Paki in princ William

Pred časom je v Angliji izbruhnila afera “paki”. Ko se je princ William odpravljal na vojaško misijo, je v letališki avli snemal svoje vojaške kamerade in jih poimenoval z njihovimi vzdevki. Enemu med njimi je tako rekel “paki” . To je beseda o kateri slovar slenga pravi takole:

paki Noun. 1. A Pakistani, but also used as a general and particularly offensive term for any person/immigrant from the Indian sub-continent, such as Pakistan, India, Bengal, Sri Lanka etc. Offens.
2. A shop or delicatessen run by asians. Offens.

Mediji so seveda začeli govoriti o prikritem rasizmu princa in kraljeve družine, vendar pa je diskurzivni pomen besede “paki” težje določiti, kot bi se to zdelo na prvi pogled. David Crystal o tem kako bi določili semantično valenco besede paki v konkretnem primeru, pravi:

“With potentially sensitive words, everything depends on the phonology and the pragmatics – in other words, how they’re said and what the intentions are. A word said in a friendly tone is worlds away from the same word said in a belligerent one.

Establishing the intentions behind the usage is crucial. If everyone in the group uses the nickname, including the recipient of it, and everyone is comfortable with it, then anyone who peers in from outside and criticizes it must have their own agenda. Usually that agenda is pretty obvious (eg anti-monarchy), but the criticism is likely to be unpersuasive if it ignores linguistic realities. And certainly, judging by the opinions I’ve read in the various newspaper forums, most people haven’t been persuaded.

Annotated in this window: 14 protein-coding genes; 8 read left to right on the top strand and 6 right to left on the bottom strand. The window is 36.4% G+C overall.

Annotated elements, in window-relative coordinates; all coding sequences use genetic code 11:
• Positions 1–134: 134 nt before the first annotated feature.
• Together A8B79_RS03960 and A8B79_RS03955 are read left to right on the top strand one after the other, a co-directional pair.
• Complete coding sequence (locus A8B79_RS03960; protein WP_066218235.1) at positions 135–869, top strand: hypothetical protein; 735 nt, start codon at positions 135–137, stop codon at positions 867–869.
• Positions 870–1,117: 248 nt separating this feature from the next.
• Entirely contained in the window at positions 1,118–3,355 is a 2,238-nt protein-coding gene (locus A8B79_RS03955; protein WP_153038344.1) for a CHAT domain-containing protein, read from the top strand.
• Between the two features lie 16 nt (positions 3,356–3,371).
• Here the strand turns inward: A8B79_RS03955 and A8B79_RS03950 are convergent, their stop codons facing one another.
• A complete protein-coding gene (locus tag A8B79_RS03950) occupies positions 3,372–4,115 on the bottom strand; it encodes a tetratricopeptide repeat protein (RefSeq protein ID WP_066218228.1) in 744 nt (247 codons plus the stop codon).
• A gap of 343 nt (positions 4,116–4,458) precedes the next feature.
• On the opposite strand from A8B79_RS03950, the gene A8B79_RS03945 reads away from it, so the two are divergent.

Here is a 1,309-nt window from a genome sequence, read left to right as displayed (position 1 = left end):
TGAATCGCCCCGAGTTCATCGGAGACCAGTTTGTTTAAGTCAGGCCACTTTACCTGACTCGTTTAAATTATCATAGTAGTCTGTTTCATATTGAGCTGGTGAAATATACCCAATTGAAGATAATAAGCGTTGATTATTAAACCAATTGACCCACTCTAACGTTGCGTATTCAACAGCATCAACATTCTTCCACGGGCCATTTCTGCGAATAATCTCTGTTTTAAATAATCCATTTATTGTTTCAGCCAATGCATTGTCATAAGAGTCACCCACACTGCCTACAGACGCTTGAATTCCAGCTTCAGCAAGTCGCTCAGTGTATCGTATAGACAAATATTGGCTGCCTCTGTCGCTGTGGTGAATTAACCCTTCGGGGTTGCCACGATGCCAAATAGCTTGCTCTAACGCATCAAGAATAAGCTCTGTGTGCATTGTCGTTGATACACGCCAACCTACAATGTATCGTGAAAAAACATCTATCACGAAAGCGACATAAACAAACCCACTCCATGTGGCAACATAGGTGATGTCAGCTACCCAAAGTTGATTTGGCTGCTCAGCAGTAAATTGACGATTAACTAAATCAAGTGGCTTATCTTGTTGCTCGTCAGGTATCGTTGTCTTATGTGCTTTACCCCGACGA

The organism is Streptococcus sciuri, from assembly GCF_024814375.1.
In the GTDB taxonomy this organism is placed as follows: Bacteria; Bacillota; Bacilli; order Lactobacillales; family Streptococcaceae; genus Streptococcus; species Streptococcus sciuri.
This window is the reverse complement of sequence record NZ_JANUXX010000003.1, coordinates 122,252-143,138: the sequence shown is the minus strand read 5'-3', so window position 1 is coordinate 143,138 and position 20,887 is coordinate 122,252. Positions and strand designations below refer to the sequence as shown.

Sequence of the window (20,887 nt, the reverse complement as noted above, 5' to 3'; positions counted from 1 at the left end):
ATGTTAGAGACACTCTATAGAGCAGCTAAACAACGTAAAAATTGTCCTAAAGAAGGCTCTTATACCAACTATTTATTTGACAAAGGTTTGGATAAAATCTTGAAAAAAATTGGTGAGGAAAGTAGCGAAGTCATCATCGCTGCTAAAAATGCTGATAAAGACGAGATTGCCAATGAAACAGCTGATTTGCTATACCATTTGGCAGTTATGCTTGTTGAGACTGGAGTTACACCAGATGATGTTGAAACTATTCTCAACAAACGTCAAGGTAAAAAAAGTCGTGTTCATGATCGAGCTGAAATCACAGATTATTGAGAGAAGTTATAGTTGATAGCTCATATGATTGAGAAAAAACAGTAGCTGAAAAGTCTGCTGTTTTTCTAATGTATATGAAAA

Everything in language depends on the circumstances. Words are the messengers of intentions, and we should never shoot the messenger. Equally, we should always be alert to the possible impact our words might have on our listeners, and choose them well. Especially if we suspect there could be a newspaper reporter listening round the corner.

We know from the theoreticians of pragmatics that there’s a useful distinction to be drawn between intended and actual perlocutionary effects, but this is usually discussed with reference to the effect of an utterance on the person(s) we are talking to. I’m not sure how the theory handles newspaper eavesdroppers, let alone the reactions of the readers of their reports. If there are people who, for whatever reason, hate a particular word, then this might influence our readiness to use the word in public situations, but should we allow them to have any influence on the way we talk in private? I’ve seen the argument this week that we should, on the grounds that to use a term like Paki even in private shows that the user has an undesirable mindset. This strikes me as being overly simplistic, but I’d be interested to hear some views.”

Vir: http://david-crystal.blogspot.com/